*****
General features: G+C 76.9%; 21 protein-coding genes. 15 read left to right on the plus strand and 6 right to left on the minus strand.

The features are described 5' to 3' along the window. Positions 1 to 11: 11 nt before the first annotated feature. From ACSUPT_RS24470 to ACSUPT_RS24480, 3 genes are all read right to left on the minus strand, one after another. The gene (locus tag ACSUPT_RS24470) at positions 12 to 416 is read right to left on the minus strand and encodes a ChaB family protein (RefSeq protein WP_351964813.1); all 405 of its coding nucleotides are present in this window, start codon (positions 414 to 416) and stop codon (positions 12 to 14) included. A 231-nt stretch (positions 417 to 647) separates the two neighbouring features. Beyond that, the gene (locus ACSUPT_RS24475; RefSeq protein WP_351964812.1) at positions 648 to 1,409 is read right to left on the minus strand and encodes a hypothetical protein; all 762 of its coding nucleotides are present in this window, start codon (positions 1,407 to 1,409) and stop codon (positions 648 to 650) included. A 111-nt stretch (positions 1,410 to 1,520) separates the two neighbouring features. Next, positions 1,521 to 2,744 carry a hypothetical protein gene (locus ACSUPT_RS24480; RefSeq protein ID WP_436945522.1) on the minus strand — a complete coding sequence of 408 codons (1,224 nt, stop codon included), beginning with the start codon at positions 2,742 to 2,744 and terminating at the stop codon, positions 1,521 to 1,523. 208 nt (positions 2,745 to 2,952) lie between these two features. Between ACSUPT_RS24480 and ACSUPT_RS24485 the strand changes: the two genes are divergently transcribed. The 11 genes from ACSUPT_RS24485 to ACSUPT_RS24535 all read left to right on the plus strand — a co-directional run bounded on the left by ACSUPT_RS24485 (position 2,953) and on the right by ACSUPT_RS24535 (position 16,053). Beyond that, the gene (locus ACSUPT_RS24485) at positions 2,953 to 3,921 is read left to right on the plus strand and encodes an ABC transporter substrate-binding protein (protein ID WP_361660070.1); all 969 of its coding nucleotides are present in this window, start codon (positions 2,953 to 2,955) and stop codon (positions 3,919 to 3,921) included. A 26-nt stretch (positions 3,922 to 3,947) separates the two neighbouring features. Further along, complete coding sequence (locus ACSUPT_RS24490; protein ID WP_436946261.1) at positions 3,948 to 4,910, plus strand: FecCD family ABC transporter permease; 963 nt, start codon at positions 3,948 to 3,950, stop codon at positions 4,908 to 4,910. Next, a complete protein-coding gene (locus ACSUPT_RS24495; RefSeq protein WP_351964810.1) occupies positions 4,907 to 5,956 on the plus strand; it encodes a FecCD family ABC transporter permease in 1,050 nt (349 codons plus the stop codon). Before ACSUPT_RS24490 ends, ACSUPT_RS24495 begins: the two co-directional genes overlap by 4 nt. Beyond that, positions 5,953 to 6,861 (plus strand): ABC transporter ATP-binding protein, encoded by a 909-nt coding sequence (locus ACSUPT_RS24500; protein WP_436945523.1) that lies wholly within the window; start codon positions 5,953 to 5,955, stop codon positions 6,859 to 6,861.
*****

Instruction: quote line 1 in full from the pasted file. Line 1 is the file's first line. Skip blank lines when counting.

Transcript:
General features: G+C 76.9%; 21 protein-coding genes. 15 read left to right on the plus strand and 6 right to left on the minus strand.